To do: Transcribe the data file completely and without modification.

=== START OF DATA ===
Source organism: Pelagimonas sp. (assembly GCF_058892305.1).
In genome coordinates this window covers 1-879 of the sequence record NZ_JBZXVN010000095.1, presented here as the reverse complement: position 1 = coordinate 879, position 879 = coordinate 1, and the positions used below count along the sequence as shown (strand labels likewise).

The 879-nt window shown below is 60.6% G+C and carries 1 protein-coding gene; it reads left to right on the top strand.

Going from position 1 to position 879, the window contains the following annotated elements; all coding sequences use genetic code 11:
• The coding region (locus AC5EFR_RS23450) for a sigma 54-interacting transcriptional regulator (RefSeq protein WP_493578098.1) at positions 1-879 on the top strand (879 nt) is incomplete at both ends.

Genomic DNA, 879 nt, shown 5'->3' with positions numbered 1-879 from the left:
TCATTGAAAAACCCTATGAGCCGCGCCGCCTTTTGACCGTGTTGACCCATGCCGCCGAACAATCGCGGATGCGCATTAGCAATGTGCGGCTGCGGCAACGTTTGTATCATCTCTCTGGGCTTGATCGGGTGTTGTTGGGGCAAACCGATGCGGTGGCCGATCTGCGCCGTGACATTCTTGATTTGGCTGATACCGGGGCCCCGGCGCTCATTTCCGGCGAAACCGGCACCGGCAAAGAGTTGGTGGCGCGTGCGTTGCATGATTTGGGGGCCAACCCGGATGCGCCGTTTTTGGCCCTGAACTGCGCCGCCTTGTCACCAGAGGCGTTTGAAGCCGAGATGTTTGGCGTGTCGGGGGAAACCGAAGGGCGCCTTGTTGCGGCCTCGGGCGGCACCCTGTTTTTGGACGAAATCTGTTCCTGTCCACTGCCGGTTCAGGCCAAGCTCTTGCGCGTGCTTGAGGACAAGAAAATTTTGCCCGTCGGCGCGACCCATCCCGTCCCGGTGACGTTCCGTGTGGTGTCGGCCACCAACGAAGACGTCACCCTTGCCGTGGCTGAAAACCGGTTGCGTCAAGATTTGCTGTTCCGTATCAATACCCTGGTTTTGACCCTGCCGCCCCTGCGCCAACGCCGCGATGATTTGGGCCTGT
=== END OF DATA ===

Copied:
Source organism: Pelagimonas sp. (assembly GCF_058892305.1).
In genome coordinates this window covers 1-879 of the sequence record NZ_JBZXVN010000095.1, presented here as the reverse complement: position 1 = coordinate 879, position 879 = coordinate 1, and the positions used below count along the sequence as shown (strand labels likewise).

The 879-nt window shown below is 60.6% G+C and carries 1 protein-coding gene; it reads left to right on the top strand.

Going from position 1 to position 879, the window contains the following annotated elements; all coding sequences use genetic code 11:
• The coding region (locus AC5EFR_RS23450) for a sigma 54-interacting transcriptional regulator (RefSeq protein WP_493578098.1) at positions 1-879 on the top strand (879 nt) is incomplete at both ends.

Genomic DNA, 879 nt, shown 5'->3' with positions numbered 1-879 from the left:
TCATTGAAAAACCCTATGAGCCGCGCCGCCTTTTGACCGTGTTGACCCATGCCGCCGAACAATCGCGGATGCGCATTAGCAATGTGCGGCTGCGGCAACGTTTGTATCATCTCTCTGGGCTTGATCGGGTGTTGTTGGGGCAAACCGATGCGGTGGCCGATCTGCGCCGTGACATTCTTGATTTGGCTGATACCGGGGCCCCGGCGCTCATTTCCGGCGAAACCGGCACCGGCAAAGAGTTGGTGGCGCGTGCGTTGCATGATTTGGGGGCCAACCCGGATGCGCCGTTTTTGGCCCTGAACTGCGCCGCCTTGTCACCAGAGGCGTTTGAAGCCGAGATGTTTGGCGTGTCGGGGGAAACCGAAGGGCGCCTTGTTGCGGCCTCGGGCGGCACCCTGTTTTTGGACGAAATCTGTTCCTGTCCACTGCCGGTTCAGGCCAAGCTCTTGCGCGTGCTTGAGGACAAGAAAATTTTGCCCGTCGGCGCGACCCATCCCGTCCCGGTGACGTTCCGTGTGGTGTCGGCCACCAACGAAGACGTCACCCTTGCCGTGGCTGAAAACCGGTTGCGTCAAGATTTGCTGTTCCGTATCAATACCCTGGTTTTGACCCTGCCGCCCCTGCGCCAACGCCGCGATGATTTGGGCCTGT